Composer: US band “ripped off” Prisoner theme

Composer Alan Caswell, who wrote the memorable Prisoner theme song "On the Inside," says US country band Alabama has ripped him off.

Last night Today Tonight featured a story on composer Alan Caswell who wrote the memorable Prisoner theme song “On the Inside.”

But Caswell says his song has been ripped off by US country band, Alabama with their song “Christmas in Dixie.” Their version went to #35 on music charts and is still a festive favourite in the US.

Caswell has a damn tight case, based on the chord progression and time-signature of the song. It’s like a hokey country version of the Wentworth Prison theme tune.

But according to Caswell he is trapped by the fact both artists are signed to the same record company: Sony.

Unlike the Down Under / Kookaburra sits in the Old Gum Tree case, Caswell has been unable to have his record company mount a legal case. He has been pursuing the issue since 2003.

He is believed to be seeking an independent legal case.

Sounds like a job for The Freak….

The original is still the better performance with its melody and vulnerability.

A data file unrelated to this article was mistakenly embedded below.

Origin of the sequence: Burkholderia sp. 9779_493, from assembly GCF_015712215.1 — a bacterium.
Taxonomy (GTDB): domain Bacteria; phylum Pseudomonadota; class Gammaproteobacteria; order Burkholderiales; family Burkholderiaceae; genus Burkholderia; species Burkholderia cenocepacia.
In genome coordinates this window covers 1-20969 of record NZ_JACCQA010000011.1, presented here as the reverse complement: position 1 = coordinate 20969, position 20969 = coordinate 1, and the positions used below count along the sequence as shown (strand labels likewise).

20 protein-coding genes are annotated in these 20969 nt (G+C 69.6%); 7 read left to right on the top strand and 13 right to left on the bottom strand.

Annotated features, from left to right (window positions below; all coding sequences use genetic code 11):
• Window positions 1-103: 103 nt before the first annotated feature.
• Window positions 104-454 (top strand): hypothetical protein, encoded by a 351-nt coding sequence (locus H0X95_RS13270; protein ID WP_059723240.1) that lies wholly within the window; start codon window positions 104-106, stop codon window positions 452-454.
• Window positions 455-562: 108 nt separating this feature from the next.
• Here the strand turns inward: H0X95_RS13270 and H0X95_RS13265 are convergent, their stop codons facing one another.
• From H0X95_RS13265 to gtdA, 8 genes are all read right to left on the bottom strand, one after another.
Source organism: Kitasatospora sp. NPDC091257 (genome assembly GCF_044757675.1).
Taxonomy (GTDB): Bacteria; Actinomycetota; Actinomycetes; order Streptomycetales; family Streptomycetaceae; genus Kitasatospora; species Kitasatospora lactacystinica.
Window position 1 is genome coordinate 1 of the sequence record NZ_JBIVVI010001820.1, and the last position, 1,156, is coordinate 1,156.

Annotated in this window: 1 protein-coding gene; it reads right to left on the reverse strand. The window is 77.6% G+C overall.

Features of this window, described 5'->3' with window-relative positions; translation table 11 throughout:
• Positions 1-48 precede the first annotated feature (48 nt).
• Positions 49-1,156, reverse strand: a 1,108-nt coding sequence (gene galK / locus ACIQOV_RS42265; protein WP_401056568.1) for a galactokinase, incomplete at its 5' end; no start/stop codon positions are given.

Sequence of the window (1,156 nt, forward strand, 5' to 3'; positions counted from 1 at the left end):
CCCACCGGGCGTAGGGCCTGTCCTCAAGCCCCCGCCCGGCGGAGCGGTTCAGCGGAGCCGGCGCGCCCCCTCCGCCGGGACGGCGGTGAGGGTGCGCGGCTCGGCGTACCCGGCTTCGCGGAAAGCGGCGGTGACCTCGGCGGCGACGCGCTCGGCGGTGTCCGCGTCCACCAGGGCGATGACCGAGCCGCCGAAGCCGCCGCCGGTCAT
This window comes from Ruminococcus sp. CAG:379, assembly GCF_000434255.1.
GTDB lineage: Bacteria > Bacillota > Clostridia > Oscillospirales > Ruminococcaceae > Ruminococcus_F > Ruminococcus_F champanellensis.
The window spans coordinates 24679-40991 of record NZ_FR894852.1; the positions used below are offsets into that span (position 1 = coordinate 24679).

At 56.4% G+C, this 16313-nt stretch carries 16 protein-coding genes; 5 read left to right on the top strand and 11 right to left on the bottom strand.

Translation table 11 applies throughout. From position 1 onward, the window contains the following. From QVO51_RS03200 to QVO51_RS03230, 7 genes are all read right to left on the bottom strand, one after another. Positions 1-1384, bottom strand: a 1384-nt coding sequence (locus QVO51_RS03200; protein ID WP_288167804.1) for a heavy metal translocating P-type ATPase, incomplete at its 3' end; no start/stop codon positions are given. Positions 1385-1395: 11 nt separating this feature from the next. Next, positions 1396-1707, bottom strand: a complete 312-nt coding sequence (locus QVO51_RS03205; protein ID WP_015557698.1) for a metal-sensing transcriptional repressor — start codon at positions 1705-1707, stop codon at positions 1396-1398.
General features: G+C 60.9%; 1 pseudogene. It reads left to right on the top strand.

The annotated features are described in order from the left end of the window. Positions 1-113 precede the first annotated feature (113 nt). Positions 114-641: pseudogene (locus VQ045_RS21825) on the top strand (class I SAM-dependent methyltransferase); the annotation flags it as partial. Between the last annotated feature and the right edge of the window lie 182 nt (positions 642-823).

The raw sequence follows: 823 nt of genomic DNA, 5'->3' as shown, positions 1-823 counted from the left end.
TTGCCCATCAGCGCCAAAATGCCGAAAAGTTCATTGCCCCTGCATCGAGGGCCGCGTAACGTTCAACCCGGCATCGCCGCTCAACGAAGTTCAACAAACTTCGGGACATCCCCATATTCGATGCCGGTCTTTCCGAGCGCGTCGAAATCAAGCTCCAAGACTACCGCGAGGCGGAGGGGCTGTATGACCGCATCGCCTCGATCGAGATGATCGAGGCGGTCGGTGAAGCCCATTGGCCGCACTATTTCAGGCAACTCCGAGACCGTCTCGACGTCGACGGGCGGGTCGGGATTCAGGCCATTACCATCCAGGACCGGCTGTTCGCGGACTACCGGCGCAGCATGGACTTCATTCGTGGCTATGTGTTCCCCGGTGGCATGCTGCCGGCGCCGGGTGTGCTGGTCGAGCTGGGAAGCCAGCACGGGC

You can watch Lynne Hamilton performing on Top of the Pops here and on the set of Prisoner here.

9 Responses

  1. Youtube Glen Campbell – Wichita Lineman – Play these 3 themes at the same time and listen to the smooth melodies ooze together like mum’s anzac biscuit mix.

  2. what a blatant rip off the only difference it is a different song

    i must start another complete series run of prisoner i am so glad to have them all on dvd

  3. Just a piece of quirky trivia that also links Alan Caswell with Men At Work. Men At Work’s ‘Down Under’ enjoyed a resurgence on the Oz charts late in ’83 (#9) through its association with the America’s Cup win. Alan Caswell recorded a single called ‘The Australia’s Cup’ at the same time in celebration of the win (#17).

  4. Yeah this has to be the strongest case I’ve ever heard of, it’s the whole damn song, just changed the words and maybe threw in a few more instruments but otherwise a carbon copy.

  5. It wouldn’t be the record company that would mount the case, though – it would be the publishers of the song. If it’s Sony, then there’s a problem, but if Caswell is signed to another publishing company, then he should be able to launch a claim through them.

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